When he called the dealer to complain, they refused to take back the lens and filters for a refund. They would exchange the lens for one with a U.S. warranty if he paid them more money (making the final price even higher than the price at a reputable dealer), and they would only exchange his filters for a brand of his choosing for a LOT more money. He would have been better off going with a reputable dealer in the first place. He said their “Satisfaction Guarantee” must have meant THEIR satisfaction, not the customer’s.
And the story gets worse. Read The Credit Card Protection Fantasy, below.
Rule of Thumb Number 4: You won’t go wrong if you stick with the very best online merchants. Every merchant messes up once in a while and sends the wrong item, but the reputable merchants will make it right.
The guarantee you read online isn’t any better than the company behind it, as my friend found out. I buy new camera gear from Amazon.com, and I buy new and used camera gear from Adorama, B&H Photo, and KEH Camera. I’ve never been burned by one of these first rate dealers. Links below. You can also buy camera gear at my photography store which is powered by Amazon.com with Amazon’s great prices, terrific service, and excellent guarantee.
The Credit Card Protection Fantasy
It happens all the time. Someone buys an item at a great price from an online company. When the item arrives it turns out to be very low quality (read my friends story above). The merchant refuses to refund the money. The customer calls the credit card company and the credit card company refuses to refund the money. Is it legal for the credit card company to do that? Yes it is.
But what about the Fair Credit Billing Act (FCBA)?
For you as a customer, this is important.
“The FCBA credit card dispute rules and rights do not apply if you are disputing the quality of goods and services”.
People get burned all the time and they do not get their money back from their credit card company because it was a “quality of goods” issue. And this isn’t just about photography gear. This is about anything you buy on the internet.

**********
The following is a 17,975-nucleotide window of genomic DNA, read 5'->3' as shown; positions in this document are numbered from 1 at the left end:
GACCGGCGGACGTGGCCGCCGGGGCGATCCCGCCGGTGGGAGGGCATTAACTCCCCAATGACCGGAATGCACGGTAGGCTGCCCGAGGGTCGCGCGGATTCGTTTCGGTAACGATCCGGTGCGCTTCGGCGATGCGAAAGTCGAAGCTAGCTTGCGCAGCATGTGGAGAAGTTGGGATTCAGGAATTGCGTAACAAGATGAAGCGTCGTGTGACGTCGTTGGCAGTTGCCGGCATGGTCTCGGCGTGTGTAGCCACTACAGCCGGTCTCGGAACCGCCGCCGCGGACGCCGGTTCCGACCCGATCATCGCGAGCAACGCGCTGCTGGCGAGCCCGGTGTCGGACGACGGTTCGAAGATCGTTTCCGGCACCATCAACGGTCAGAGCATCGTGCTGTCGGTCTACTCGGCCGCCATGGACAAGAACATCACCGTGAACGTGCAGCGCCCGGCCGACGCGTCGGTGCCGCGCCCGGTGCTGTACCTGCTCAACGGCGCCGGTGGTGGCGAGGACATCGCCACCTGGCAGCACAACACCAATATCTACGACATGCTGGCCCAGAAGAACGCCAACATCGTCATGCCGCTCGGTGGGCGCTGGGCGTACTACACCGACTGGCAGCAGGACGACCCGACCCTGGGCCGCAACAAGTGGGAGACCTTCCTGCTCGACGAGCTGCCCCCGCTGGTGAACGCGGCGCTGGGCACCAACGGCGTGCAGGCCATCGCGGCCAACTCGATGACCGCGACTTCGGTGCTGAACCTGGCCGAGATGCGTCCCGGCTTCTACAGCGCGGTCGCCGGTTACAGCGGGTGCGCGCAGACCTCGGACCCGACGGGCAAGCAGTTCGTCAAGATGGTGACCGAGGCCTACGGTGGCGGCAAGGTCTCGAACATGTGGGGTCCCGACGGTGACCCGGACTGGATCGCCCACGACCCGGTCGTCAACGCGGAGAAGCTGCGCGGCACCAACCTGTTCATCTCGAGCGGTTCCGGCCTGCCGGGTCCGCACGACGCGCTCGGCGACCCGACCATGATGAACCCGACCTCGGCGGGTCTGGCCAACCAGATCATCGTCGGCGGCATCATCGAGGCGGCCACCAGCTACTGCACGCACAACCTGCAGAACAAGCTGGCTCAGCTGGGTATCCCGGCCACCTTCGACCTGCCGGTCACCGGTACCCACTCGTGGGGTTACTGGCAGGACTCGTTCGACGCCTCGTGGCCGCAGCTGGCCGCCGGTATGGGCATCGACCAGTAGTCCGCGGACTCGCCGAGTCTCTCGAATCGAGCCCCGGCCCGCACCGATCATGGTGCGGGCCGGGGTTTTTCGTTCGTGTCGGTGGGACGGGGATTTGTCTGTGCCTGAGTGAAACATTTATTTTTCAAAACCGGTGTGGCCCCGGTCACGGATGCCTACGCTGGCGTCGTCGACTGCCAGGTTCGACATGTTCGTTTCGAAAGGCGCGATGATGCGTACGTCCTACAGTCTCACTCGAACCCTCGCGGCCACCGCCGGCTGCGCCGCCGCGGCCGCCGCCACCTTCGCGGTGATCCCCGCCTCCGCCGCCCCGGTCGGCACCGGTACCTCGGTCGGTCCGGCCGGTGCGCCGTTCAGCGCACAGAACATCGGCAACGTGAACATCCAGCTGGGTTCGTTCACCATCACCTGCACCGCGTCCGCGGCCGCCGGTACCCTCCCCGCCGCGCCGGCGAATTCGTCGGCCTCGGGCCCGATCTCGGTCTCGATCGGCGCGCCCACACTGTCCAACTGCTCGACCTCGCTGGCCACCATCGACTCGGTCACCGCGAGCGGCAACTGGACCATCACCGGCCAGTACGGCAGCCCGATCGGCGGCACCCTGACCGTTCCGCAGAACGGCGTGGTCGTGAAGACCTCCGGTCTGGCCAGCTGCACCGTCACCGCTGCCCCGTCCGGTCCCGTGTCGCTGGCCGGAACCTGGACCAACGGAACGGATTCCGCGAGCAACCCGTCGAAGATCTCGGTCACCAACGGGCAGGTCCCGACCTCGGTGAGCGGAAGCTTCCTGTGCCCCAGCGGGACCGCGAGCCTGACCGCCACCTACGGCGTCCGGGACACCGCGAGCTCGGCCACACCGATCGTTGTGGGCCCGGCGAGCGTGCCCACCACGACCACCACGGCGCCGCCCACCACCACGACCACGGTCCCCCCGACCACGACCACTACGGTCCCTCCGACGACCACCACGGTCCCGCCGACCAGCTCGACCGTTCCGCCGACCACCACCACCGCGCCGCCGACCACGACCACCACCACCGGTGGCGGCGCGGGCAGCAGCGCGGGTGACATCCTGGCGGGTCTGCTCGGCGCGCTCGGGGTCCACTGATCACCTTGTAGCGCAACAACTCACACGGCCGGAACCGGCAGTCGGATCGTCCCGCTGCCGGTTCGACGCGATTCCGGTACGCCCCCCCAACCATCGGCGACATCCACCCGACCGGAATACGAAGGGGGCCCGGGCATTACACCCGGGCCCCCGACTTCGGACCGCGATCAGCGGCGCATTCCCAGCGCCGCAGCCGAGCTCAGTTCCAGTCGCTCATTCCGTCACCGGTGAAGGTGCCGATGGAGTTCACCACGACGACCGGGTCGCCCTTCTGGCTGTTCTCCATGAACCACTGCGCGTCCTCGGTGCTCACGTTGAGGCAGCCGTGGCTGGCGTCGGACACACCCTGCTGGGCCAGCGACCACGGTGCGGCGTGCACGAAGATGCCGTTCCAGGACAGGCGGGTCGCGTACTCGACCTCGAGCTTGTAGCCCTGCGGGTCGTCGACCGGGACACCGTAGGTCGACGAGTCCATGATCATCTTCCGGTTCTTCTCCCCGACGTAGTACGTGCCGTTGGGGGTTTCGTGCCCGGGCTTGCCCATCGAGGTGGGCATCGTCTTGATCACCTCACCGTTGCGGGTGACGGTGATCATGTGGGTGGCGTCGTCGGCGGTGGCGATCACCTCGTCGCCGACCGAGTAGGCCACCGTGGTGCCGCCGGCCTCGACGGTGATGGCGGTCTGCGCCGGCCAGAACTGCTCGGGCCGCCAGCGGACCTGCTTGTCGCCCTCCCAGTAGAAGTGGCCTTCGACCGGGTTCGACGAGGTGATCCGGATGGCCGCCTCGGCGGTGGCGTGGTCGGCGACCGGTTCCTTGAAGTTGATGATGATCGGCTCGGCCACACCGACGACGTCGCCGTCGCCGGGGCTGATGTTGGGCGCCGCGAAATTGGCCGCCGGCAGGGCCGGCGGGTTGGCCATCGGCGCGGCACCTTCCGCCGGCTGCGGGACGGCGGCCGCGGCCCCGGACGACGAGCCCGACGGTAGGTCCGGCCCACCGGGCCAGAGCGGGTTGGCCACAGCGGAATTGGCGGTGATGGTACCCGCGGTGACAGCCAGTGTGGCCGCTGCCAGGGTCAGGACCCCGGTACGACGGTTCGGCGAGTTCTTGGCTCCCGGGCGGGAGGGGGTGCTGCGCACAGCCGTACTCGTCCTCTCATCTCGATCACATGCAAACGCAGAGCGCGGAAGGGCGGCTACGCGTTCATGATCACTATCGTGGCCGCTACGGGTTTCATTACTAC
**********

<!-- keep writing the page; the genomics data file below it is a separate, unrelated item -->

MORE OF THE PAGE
If you don’t like the quality of your purchase and the merchant refuses to accept your return and refund your money, you are not necessarily guaranteed you will get your money back. You will get your money back if your credit card company offers “Return Protection” and you have opted in to that protection or if the company automatically opted you in (read the fine print on your credit card agreement).
When a merchant won’t refund your money, you can take legal action against your credit card company over “quality” issues, but only if your purchase is over $50 and the merchant is in your home state or within 100 miles of your billing address.
Here’s the word, directly from the Federal Trade Commission web site. Even if you are lucky enough that the store is within those limits of your home, the legal fees may be more than the money you lost on your purchase. If you have been ripped off you should consult an attorney.
For more information, read the articles linked below.
So your best protection goes back to rule of thumb number 4, stick with the very best online merchants.
Disputing Credit Card Charges – Federal Trade Commission
Store.JimDoty.com – My Amazon powered photography store. You get Amazon’s great prices, fast service, and excellent guarantee.
Buyer’s Guide Series
This is one in a series of articles that will guide you to the best of all things photographic. The rest are here: Buyer’s Guide: Recommendations For The Best Photography Equipment, Software, Books, Magazines, DVDs, Online Photo Labs and More.